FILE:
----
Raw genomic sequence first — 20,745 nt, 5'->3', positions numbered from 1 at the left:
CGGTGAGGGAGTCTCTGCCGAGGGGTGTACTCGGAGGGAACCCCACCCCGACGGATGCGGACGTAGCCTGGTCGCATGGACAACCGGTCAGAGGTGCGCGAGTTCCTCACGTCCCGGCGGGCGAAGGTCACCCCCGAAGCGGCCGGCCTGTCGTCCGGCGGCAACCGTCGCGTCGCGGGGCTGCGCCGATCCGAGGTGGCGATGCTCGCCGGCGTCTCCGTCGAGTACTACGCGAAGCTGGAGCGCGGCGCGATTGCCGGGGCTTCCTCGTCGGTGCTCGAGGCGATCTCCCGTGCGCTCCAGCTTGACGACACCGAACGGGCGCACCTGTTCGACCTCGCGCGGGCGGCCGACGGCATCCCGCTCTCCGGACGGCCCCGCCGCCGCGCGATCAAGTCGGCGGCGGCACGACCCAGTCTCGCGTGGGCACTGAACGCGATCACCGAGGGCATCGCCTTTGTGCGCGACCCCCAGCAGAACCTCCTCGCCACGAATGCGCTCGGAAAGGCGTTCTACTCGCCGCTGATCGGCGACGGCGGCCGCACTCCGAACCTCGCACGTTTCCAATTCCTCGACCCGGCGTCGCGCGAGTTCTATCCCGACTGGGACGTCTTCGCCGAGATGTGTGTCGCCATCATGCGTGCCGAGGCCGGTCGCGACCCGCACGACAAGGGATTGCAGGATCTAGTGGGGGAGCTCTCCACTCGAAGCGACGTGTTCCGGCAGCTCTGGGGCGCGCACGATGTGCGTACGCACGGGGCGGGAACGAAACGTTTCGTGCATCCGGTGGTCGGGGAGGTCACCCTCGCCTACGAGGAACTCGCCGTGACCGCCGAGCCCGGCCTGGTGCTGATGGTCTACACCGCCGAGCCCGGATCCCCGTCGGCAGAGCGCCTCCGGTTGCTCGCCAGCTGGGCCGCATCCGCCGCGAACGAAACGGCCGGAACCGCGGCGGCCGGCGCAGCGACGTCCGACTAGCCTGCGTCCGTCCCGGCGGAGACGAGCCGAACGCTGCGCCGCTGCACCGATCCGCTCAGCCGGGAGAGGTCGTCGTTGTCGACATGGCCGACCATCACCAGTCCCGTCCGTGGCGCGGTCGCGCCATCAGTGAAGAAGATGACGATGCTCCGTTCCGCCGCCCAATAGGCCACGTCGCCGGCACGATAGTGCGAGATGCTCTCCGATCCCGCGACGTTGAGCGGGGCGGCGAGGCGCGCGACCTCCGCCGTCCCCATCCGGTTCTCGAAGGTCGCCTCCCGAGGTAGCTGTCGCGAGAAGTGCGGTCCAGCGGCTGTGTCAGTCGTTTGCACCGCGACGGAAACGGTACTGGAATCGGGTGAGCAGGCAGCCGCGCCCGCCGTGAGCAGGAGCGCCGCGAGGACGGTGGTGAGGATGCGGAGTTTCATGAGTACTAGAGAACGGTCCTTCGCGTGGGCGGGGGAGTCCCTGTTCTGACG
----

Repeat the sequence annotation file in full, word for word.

Raw genomic sequence first — 20,745 nt, 5'->3', positions numbered from 1 at the left:
CGGTGAGGGAGTCTCTGCCGAGGGGTGTACTCGGAGGGAACCCCACCCCGACGGATGCGGACGTAGCCTGGTCGCATGGACAACCGGTCAGAGGTGCGCGAGTTCCTCACGTCCCGGCGGGCGAAGGTCACCCCCGAAGCGGCCGGCCTGTCGTCCGGCGGCAACCGTCGCGTCGCGGGGCTGCGCCGATCCGAGGTGGCGATGCTCGCCGGCGTCTCCGTCGAGTACTACGCGAAGCTGGAGCGCGGCGCGATTGCCGGGGCTTCCTCGTCGGTGCTCGAGGCGATCTCCCGTGCGCTCCAGCTTGACGACACCGAACGGGCGCACCTGTTCGACCTCGCGCGGGCGGCCGACGGCATCCCGCTCTCCGGACGGCCCCGCCGCCGCGCGATCAAGTCGGCGGCGGCACGACCCAGTCTCGCGTGGGCACTGAACGCGATCACCGAGGGCATCGCCTTTGTGCGCGACCCCCAGCAGAACCTCCTCGCCACGAATGCGCTCGGAAAGGCGTTCTACTCGCCGCTGATCGGCGACGGCGGCCGCACTCCGAACCTCGCACGTTTCCAATTCCTCGACCCGGCGTCGCGCGAGTTCTATCCCGACTGGGACGTCTTCGCCGAGATGTGTGTCGCCATCATGCGTGCCGAGGCCGGTCGCGACCCGCACGACAAGGGATTGCAGGATCTAGTGGGGGAGCTCTCCACTCGAAGCGACGTGTTCCGGCAGCTCTGGGGCGCGCACGATGTGCGTACGCACGGGGCGGGAACGAAACGTTTCGTGCATCCGGTGGTCGGGGAGGTCACCCTCGCCTACGAGGAACTCGCCGTGACCGCCGAGCCCGGCCTGGTGCTGATGGTCTACACCGCCGAGCCCGGATCCCCGTCGGCAGAGCGCCTCCGGTTGCTCGCCAGCTGGGCCGCATCCGCCGCGAACGAAACGGCCGGAACCGCGGCGGCCGGCGCAGCGACGTCCGACTAGCCTGCGTCCGTCCCGGCGGAGACGAGCCGAACGCTGCGCCGCTGCACCGATCCGCTCAGCCGGGAGAGGTCGTCGTTGTCGACATGGCCGACCATCACCAGTCCCGTCCGTGGCGCGGTCGCGCCATCAGTGAAGAAGATGACGATGCTCCGTTCCGCCGCCCAATAGGCCACGTCGCCGGCACGATAGTGCGAGATGCTCTCCGATCCCGCGACGTTGAGCGGGGCGGCGAGGCGCGCGACCTCCGCCGTCCCCATCCGGTTCTCGAAGGTCGCCTCCCGAGGTAGCTGTCGCGAGAAGTGCGGTCCAGCGGCTGTGTCAGTCGTTTGCACCGCGACGGAAACGGTACTGGAATCGGGTGAGCAGGCAGCCGCGCCCGCCGTGAGCAGGAGCGCCGCGAGGACGGTGGTGAGGATGCGGAGTTTCATGAGTACTAGAGAACGGTCCTTCGCGTGGGCGGGGGAGTCCCTGTTCTGACG